Whoa! Do you have enough pages to spare for this answer? Truthfully, I didn’t want to delve into this question. I’ve visited several blogs where when the topic of diversity in romance publishing has been posed, it always has devolved into a virtual slugfest. The comment thread hurts my heart. So, I’ll keep this civil but pointed. My answer comes with two issues for me. Diversity in the romance industry should cover many things. It should show love in all its forms. For everyone. Between everyone. For decades, mainstream romance books have been mass produced for a target audience of a specific type of female reader with conservative tastes (a reader who didn’t really want to read about people of color, LGBQT folks, disabled people, or anyone not Christian as the leads). Not a thing to pull that reader out of the expected experience for which she’d paid. Can’t argue. The reader is due her comfort read. Said books have been penned for years by authors who stick to turning out books which preserve those tastes. The readers of the books written by these authors have never had to concern themselves with wondering what the story would read like with them in the book because the characters in the books’ pages ALWAYS were them. As for the rest of us, well…If you wanted to read a romance, you went with the flow.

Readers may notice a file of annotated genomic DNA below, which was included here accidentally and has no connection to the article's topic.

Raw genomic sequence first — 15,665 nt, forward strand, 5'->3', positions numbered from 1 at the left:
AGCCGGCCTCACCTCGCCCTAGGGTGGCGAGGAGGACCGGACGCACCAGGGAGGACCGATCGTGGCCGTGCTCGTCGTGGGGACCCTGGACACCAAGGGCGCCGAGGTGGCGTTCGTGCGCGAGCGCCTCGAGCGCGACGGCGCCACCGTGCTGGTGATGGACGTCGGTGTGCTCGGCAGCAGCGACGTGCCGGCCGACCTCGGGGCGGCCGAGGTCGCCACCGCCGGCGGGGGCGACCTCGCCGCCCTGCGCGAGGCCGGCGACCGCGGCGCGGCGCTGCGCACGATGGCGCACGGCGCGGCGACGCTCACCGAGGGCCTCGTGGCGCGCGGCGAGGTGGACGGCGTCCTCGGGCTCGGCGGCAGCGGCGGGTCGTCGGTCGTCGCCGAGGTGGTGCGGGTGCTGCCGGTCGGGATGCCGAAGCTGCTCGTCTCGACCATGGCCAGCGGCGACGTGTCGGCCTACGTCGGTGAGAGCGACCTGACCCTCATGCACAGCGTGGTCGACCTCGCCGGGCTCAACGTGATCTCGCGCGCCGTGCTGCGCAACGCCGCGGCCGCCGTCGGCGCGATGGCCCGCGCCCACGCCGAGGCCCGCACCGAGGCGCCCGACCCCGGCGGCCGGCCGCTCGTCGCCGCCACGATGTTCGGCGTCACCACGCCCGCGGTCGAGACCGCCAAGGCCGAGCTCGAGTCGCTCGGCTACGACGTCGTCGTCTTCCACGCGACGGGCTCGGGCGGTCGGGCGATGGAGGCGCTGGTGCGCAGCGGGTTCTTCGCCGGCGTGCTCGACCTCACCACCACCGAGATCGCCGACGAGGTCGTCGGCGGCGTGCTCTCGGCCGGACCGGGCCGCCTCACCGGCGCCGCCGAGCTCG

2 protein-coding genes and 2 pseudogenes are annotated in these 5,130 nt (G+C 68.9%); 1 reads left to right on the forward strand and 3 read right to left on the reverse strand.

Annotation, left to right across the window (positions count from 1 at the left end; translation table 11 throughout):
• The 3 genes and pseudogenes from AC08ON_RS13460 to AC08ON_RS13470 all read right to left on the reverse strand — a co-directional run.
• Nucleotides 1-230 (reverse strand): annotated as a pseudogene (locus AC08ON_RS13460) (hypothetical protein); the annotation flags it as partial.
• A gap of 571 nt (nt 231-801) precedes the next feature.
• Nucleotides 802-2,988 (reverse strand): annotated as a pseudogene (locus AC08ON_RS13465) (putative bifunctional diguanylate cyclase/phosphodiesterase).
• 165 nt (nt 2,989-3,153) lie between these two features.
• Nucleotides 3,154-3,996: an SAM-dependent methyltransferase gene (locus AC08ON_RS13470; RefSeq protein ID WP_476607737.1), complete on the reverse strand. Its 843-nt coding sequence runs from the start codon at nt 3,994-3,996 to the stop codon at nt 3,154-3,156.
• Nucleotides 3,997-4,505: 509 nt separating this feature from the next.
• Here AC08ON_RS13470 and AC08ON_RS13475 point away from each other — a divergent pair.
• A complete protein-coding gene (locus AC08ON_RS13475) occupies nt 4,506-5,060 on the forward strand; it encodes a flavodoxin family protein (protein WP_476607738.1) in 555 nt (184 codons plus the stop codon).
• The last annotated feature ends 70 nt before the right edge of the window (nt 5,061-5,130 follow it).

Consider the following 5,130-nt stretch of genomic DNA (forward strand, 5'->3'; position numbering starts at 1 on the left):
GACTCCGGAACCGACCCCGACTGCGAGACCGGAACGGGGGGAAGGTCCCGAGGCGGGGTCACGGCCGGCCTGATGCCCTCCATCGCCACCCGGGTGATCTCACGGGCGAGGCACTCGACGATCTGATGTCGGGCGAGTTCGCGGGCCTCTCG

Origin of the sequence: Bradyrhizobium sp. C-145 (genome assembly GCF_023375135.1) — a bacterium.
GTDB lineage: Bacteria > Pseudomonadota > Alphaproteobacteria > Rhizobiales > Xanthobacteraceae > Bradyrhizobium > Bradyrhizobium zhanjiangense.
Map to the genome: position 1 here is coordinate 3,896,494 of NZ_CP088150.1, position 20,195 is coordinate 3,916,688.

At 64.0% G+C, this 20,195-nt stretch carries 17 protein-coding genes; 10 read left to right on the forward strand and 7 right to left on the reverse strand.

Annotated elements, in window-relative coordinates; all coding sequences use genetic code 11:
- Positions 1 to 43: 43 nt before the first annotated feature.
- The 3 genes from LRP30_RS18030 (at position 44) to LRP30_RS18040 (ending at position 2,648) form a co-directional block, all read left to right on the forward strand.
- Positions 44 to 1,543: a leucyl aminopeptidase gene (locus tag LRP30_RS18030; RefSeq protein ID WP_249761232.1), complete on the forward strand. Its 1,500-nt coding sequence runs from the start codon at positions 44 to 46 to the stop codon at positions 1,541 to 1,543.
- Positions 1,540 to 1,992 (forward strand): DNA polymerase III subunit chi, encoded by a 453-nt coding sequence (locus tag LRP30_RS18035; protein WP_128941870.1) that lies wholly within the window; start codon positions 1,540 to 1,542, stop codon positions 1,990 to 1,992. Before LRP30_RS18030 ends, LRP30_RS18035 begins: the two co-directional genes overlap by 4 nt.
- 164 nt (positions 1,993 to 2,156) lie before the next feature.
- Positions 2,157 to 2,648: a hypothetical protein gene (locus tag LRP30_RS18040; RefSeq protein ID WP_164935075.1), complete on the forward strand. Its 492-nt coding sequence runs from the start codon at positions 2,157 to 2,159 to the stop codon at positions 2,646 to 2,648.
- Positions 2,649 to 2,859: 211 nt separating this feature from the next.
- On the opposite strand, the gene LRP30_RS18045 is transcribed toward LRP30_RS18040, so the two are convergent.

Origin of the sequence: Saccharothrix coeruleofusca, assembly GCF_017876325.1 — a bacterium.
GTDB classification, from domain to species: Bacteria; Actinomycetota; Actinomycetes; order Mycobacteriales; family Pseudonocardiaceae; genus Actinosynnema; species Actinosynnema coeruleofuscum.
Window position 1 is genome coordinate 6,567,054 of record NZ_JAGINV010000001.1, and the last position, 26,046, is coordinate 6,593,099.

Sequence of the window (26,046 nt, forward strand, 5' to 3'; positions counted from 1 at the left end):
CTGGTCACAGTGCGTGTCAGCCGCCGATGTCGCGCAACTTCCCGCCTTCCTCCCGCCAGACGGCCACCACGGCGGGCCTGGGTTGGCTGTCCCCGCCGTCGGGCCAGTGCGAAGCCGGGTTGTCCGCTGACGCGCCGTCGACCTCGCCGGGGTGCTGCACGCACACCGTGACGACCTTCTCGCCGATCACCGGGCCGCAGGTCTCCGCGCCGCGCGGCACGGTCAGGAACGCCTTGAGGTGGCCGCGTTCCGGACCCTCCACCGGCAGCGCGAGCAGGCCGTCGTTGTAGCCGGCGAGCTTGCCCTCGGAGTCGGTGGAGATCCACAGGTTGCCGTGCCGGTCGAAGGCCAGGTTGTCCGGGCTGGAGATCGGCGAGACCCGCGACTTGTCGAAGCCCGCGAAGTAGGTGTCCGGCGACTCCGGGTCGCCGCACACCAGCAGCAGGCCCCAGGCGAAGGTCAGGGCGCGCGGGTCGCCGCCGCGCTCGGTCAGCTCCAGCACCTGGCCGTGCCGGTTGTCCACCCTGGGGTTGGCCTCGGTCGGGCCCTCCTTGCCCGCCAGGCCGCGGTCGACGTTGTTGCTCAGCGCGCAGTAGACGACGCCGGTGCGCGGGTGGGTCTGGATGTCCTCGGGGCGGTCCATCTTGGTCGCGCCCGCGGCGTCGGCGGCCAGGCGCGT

But now there are new sheriffs in town. It’s a new day across Romancelandia. You have a romance reading public which has increased in number and has varied tastes. Added to the audience are people of many ethnicities, people of different sexual orientations, people who are not Christians and people who are disabled and active. All quite vocal, who when they reach for a romance book, want to SEE themselves in it, and will let you how displeased they are it if they don’t. Depictions of love in romance have to continue to evolve if the traditional publishing industry wants to stay relevant and profitable. They know this and are scrambling to keep up. Yes, keep the ballrooms and the dukes in play. But make room for the interracial couples, the hot beta in the wheelchair, etc. Just don’t insult your audience with trite plots and stereotypes. The books I’ve read, and that were published by the traditional houses, try, but I see instances of opportunities lost. Where the diversity in a book is still the background noise, or gets short shrift and is portrayed through a single lens.